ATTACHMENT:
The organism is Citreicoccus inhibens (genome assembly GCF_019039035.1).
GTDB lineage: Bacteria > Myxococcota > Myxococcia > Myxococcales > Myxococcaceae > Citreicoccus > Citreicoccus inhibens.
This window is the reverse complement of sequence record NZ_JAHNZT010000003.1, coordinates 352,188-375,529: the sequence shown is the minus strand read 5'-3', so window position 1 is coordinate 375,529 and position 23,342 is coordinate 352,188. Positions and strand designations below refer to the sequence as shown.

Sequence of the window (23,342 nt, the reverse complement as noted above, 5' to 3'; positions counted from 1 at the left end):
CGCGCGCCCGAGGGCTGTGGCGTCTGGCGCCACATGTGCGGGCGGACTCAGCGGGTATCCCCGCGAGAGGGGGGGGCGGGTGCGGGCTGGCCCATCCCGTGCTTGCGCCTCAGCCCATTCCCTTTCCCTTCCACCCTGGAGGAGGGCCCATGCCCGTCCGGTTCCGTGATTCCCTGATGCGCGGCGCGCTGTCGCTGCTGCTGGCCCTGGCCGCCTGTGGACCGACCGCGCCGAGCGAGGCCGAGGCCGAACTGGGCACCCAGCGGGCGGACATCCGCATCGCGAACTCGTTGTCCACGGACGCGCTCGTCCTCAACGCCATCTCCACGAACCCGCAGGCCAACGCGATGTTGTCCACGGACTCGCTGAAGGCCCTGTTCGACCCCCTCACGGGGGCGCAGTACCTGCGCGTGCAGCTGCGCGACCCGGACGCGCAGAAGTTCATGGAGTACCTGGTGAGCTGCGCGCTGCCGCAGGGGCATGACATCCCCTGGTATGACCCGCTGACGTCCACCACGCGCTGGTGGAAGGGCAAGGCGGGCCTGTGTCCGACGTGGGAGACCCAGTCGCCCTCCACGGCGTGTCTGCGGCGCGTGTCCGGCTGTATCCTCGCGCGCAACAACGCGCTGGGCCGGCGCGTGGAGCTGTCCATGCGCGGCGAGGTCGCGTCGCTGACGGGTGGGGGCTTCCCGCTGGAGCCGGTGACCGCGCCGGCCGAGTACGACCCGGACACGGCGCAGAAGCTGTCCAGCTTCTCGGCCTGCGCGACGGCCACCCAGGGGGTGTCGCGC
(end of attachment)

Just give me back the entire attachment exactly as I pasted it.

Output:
The organism is Citreicoccus inhibens (genome assembly GCF_019039035.1).
GTDB lineage: Bacteria > Myxococcota > Myxococcia > Myxococcales > Myxococcaceae > Citreicoccus > Citreicoccus inhibens.
This window is the reverse complement of sequence record NZ_JAHNZT010000003.1, coordinates 352,188-375,529: the sequence shown is the minus strand read 5'-3', so window position 1 is coordinate 375,529 and position 23,342 is coordinate 352,188. Positions and strand designations below refer to the sequence as shown.

Sequence of the window (23,342 nt, the reverse complement as noted above, 5' to 3'; positions counted from 1 at the left end):
CGCGCGCCCGAGGGCTGTGGCGTCTGGCGCCACATGTGCGGGCGGACTCAGCGGGTATCCCCGCGAGAGGGGGGGGCGGGTGCGGGCTGGCCCATCCCGTGCTTGCGCCTCAGCCCATTCCCTTTCCCTTCCACCCTGGAGGAGGGCCCATGCCCGTCCGGTTCCGTGATTCCCTGATGCGCGGCGCGCTGTCGCTGCTGCTGGCCCTGGCCGCCTGTGGACCGACCGCGCCGAGCGAGGCCGAGGCCGAACTGGGCACCCAGCGGGCGGACATCCGCATCGCGAACTCGTTGTCCACGGACGCGCTCGTCCTCAACGCCATCTCCACGAACCCGCAGGCCAACGCGATGTTGTCCACGGACTCGCTGAAGGCCCTGTTCGACCCCCTCACGGGGGCGCAGTACCTGCGCGTGCAGCTGCGCGACCCGGACGCGCAGAAGTTCATGGAGTACCTGGTGAGCTGCGCGCTGCCGCAGGGGCATGACATCCCCTGGTATGACCCGCTGACGTCCACCACGCGCTGGTGGAAGGGCAAGGCGGGCCTGTGTCCGACGTGGGAGACCCAGTCGCCCTCCACGGCGTGTCTGCGGCGCGTGTCCGGCTGTATCCTCGCGCGCAACAACGCGCTGGGCCGGCGCGTGGAGCTGTCCATGCGCGGCGAGGTCGCGTCGCTGACGGGTGGGGGCTTCCCGCTGGAGCCGGTGACCGCGCCGGCCGAGTACGACCCGGACACGGCGCAGAAGCTGTCCAGCTTCTCGGCCTGCGCGACGGCCACCCAGGGGGTGTCGCGC